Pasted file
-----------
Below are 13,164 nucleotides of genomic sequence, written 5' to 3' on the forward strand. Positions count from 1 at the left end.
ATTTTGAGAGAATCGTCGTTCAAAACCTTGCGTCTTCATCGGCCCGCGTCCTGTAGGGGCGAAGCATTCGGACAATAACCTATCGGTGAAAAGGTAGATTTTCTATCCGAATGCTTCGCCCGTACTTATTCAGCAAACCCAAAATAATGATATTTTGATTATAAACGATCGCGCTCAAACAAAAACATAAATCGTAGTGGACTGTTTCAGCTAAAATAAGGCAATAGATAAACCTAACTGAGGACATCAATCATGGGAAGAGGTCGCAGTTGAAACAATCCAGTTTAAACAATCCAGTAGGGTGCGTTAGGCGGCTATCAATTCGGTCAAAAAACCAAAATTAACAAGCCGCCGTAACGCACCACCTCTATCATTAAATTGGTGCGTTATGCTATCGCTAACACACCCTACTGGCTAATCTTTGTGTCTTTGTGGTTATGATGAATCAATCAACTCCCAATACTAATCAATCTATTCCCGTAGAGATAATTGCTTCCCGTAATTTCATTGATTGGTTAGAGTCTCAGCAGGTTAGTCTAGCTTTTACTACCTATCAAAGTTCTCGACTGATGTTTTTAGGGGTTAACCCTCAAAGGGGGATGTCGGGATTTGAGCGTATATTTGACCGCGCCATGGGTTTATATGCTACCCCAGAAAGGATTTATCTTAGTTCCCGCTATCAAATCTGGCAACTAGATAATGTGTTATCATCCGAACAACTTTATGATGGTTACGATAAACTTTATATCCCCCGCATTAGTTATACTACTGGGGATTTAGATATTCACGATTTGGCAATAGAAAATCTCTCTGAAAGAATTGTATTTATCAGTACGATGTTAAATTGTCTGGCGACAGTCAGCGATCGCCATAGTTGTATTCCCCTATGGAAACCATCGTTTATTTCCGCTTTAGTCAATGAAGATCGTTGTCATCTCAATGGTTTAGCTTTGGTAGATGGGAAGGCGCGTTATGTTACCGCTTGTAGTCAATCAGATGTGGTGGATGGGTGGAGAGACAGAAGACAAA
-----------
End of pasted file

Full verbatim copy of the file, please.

Below are 13,164 nucleotides of genomic sequence, written 5' to 3' on the forward strand. Positions count from 1 at the left end.
ATTTTGAGAGAATCGTCGTTCAAAACCTTGCGTCTTCATCGGCCCGCGTCCTGTAGGGGCGAAGCATTCGGACAATAACCTATCGGTGAAAAGGTAGATTTTCTATCCGAATGCTTCGCCCGTACTTATTCAGCAAACCCAAAATAATGATATTTTGATTATAAACGATCGCGCTCAAACAAAAACATAAATCGTAGTGGACTGTTTCAGCTAAAATAAGGCAATAGATAAACCTAACTGAGGACATCAATCATGGGAAGAGGTCGCAGTTGAAACAATCCAGTTTAAACAATCCAGTAGGGTGCGTTAGGCGGCTATCAATTCGGTCAAAAAACCAAAATTAACAAGCCGCCGTAACGCACCACCTCTATCATTAAATTGGTGCGTTATGCTATCGCTAACACACCCTACTGGCTAATCTTTGTGTCTTTGTGGTTATGATGAATCAATCAACTCCCAATACTAATCAATCTATTCCCGTAGAGATAATTGCTTCCCGTAATTTCATTGATTGGTTAGAGTCTCAGCAGGTTAGTCTAGCTTTTACTACCTATCAAAGTTCTCGACTGATGTTTTTAGGGGTTAACCCTCAAAGGGGGATGTCGGGATTTGAGCGTATATTTGACCGCGCCATGGGTTTATATGCTACCCCAGAAAGGATTTATCTTAGTTCCCGCTATCAAATCTGGCAACTAGATAATGTGTTATCATCCGAACAACTTTATGATGGTTACGATAAACTTTATATCCCCCGCATTAGTTATACTACTGGGGATTTAGATATTCACGATTTGGCAATAGAAAATCTCTCTGAAAGAATTGTATTTATCAGTACGATGTTAAATTGTCTGGCGACAGTCAGCGATCGCCATAGTTGTATTCCCCTATGGAAACCATCGTTTATTTCCGCTTTAGTCAATGAAGATCGTTGTCATCTCAATGGTTTAGCTTTGGTAGATGGGAAGGCGCGTTATGTTACCGCTTGTAGTCAATCAGATGTGGTGGATGGGTGGAGAGACAGAAGACAAA